I would love to be able to ask my kids to pick up and then go into the other room to make supper while they get it done, but unfortunately, getting toddlers to pick up their toys (or do any chore) is very hands-on. Because of their age, they constantly need to be reminded of the task at hand and given specific instructions about how to complete it, so expecting anything else is bound to result in frustration.
Instead, understand your children’s limits and adjust your expectations accordingly. And whenever you’re feeling discouraged, just remind yourself that they won’t be this little forever and that by being hands-on now, you’re building good habits that will allow you to be more hands-off once they’ve reached the appropriate stage of development.
8. Keep Your Cool
If a toddler is refusing to pick up, no matter how frustrated you may feel about it, getting angry won’t solve anything. I speak from personal experience when I say that turning it into a power struggle will leave everyone feeling upset and will make your children even less likely to cooperate.
If you’ve done everything you can think of to get them to clean up and they’re still not doing what they were asked to do, just take a deep breath and go on with your day.
If applicable, calmly explain to them that they can choose to clean up or not, but that if they choose not to, then they won’t be able to participate in the fun activity that comes next in your daily schedule. Then, if they still refuse to clean up, follow through on that consequence.
Integrating cleaning up into your daily routine makes this a lot easier, since not getting to participate in the next activity is a logical consequence that is directly related to their refusal to clean up.
Depending on the situation, you can also try removing the toys that they refuse to pick up, or calling upon the Toy Fairy to do so during the night if you prefer a more whimsical approach!
9. Focus On the Positive
You don’t have to wait until every single toy is picked up to make your toddler feel like they’ve accomplished something to be proud of. Whenever they complete one of the goals you’ve set, like picking up all the blocks or cleaning up one area of the living room, be sure to point it out to them!
And instead of focusing on how much is left to clean up, focus on how much has already been put away. Remind them of how many toys they’ve already picked up and how little is left for them to do. Framing it this way will give you toddler a sense of accomplishment and will make the remaining work seem more achievable!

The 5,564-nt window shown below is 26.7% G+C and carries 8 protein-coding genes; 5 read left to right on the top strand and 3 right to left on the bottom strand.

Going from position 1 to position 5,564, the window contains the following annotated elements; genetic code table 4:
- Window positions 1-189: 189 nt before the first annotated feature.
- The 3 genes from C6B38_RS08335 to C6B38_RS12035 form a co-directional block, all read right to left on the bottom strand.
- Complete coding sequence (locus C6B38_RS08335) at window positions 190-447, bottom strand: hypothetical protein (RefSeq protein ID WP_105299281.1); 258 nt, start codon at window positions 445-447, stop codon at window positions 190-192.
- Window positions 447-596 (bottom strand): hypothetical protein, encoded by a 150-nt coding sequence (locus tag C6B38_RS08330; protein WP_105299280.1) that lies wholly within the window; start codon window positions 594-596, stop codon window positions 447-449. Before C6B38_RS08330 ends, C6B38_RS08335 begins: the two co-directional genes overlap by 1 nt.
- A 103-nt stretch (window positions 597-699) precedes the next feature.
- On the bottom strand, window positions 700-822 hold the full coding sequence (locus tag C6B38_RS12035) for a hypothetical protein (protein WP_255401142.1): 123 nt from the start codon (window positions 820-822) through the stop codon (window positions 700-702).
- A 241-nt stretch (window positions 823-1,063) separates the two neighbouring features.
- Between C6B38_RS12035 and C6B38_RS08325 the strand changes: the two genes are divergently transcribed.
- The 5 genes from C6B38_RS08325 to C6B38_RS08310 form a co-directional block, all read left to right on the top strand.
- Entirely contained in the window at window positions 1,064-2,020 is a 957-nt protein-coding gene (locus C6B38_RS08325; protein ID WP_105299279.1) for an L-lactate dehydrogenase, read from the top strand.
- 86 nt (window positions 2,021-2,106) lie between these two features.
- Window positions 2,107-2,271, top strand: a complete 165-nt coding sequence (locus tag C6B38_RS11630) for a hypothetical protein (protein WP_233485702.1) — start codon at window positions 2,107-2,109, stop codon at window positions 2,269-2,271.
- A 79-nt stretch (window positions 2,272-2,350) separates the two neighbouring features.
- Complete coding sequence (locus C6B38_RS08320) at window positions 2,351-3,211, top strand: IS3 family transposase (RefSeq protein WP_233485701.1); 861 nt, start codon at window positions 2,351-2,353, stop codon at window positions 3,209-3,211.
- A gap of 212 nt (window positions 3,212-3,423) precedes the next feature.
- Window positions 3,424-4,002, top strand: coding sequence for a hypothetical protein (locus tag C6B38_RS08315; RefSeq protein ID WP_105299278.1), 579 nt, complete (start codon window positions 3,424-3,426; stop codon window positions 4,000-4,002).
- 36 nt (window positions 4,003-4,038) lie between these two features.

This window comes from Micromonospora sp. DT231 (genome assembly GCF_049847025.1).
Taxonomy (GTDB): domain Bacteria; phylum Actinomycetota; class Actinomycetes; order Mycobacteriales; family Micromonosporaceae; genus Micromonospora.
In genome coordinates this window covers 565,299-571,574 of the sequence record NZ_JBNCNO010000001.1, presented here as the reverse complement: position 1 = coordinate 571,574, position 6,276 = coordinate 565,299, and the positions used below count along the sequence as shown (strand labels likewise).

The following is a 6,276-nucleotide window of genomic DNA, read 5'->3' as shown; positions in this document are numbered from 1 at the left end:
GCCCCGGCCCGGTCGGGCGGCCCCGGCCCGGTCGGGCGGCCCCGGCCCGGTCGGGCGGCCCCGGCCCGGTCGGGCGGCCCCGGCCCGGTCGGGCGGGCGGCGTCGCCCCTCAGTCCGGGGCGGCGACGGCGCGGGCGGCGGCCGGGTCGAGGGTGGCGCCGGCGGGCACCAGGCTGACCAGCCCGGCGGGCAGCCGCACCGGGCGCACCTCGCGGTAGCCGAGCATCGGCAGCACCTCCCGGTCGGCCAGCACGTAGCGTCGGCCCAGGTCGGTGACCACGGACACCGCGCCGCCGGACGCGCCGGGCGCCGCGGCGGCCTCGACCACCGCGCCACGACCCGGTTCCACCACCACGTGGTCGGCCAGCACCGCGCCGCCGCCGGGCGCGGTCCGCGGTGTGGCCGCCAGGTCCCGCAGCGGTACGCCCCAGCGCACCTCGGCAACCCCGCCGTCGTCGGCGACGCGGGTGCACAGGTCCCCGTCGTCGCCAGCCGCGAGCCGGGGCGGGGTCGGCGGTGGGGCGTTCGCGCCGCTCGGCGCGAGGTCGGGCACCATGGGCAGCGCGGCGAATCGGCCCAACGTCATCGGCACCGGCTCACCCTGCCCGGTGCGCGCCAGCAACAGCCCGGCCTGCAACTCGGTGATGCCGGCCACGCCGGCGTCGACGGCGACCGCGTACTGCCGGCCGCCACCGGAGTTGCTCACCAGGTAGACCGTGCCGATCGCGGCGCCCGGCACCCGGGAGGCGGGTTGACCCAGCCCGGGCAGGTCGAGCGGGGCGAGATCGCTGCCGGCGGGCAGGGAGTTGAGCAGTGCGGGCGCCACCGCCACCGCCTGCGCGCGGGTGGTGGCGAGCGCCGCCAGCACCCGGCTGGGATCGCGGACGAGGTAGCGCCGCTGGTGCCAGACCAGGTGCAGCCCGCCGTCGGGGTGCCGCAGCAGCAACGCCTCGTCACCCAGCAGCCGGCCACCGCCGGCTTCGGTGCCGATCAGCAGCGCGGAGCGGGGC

10. Reinforce Good Behaviour
What Is Positive Reinforcement?
It’s been shown that children respond better to positive reinforcement than to punishment. This means that if they receive a reward as a result of performing a certain action, they will be more likely to repeat that action.
It’s important to note that a reward doesn’t have to be a material object. It can be an activity that they like, or even just a high-five or a compliment.
In fact, praise is often the best reward. You want your kids to keep cleaning up because they’re proud of their behaviour, not because they expect to be rewarded with gifts!
How to Reinforce Good Behaviour
When you do compliment your children, try to be specific so they know exactly which behaviour they should repeat. Compliments that are too vague and that are related to their person rather than to their behaviour can actually damage children’s self-esteem, because if they feel that they are behaving in a way that is not consistent with what they’ve been praised for, they will start to question their view of themselves as well as the sincerity of your compliments.
If praise isn’t working, you can try using a more tangible reward system such as a sticker chart. Some people swear by them while others avoid them because they’re scared that their kids will come to expect a reward for everything.
Personally, I believe that the truth is somewhere in the middle. I think reward charts can be a powerful tool if used on a temporary basis to modify a specific behaviour. Then, once the behaviour has been corrected, the chart can be slowly fazed out by way of spacing out the rewards.
We used this technique successfully when I was nine months pregnant with our youngest and our two older children decided they no longer wanted to cooperate at bedtime—keep an eye out on my blog article on this topic if you’re interested in knowing how!
Finally, if your children begin to pick up without being asked, make sure to point it out and praise them for it. The goal, after all, is for them to start cleaning up independently, so complimenting them for taking initiative and acting responsibly is extremely important!